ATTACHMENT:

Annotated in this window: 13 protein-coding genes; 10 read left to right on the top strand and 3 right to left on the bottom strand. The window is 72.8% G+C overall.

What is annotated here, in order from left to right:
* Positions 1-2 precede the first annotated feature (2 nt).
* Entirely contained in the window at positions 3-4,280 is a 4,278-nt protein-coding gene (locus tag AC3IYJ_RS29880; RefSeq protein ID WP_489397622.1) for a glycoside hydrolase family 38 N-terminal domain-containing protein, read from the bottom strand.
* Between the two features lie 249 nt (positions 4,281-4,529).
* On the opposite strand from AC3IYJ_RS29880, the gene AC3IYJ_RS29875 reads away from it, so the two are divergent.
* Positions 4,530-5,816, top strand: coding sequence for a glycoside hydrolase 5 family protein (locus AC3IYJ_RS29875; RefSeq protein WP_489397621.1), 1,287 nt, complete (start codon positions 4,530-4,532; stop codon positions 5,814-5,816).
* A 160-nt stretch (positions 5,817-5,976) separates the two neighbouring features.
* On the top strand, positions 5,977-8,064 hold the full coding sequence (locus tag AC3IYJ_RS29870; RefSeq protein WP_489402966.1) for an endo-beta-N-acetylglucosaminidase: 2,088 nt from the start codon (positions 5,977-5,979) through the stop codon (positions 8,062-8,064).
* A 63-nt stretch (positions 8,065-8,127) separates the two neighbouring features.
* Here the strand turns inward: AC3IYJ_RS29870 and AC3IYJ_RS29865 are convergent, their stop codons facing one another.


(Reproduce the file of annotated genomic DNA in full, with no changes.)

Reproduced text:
Annotated in this window: 13 protein-coding genes; 10 read left to right on the top strand and 3 right to left on the bottom strand. The window is 72.8% G+C overall.

What is annotated here, in order from left to right:
* Positions 1-2 precede the first annotated feature (2 nt).
* Entirely contained in the window at positions 3-4,280 is a 4,278-nt protein-coding gene (locus tag AC3IYJ_RS29880; RefSeq protein ID WP_489397622.1) for a glycoside hydrolase family 38 N-terminal domain-containing protein, read from the bottom strand.
* Between the two features lie 249 nt (positions 4,281-4,529).
* On the opposite strand from AC3IYJ_RS29880, the gene AC3IYJ_RS29875 reads away from it, so the two are divergent.
* Positions 4,530-5,816, top strand: coding sequence for a glycoside hydrolase 5 family protein (locus AC3IYJ_RS29875; RefSeq protein WP_489397621.1), 1,287 nt, complete (start codon positions 4,530-4,532; stop codon positions 5,814-5,816).
* A 160-nt stretch (positions 5,817-5,976) separates the two neighbouring features.
* On the top strand, positions 5,977-8,064 hold the full coding sequence (locus tag AC3IYJ_RS29870; RefSeq protein WP_489402966.1) for an endo-beta-N-acetylglucosaminidase: 2,088 nt from the start codon (positions 5,977-5,979) through the stop codon (positions 8,062-8,064).
* A 63-nt stretch (positions 8,065-8,127) separates the two neighbouring features.
* Here the strand turns inward: AC3IYJ_RS29870 and AC3IYJ_RS29865 are convergent, their stop codons facing one another.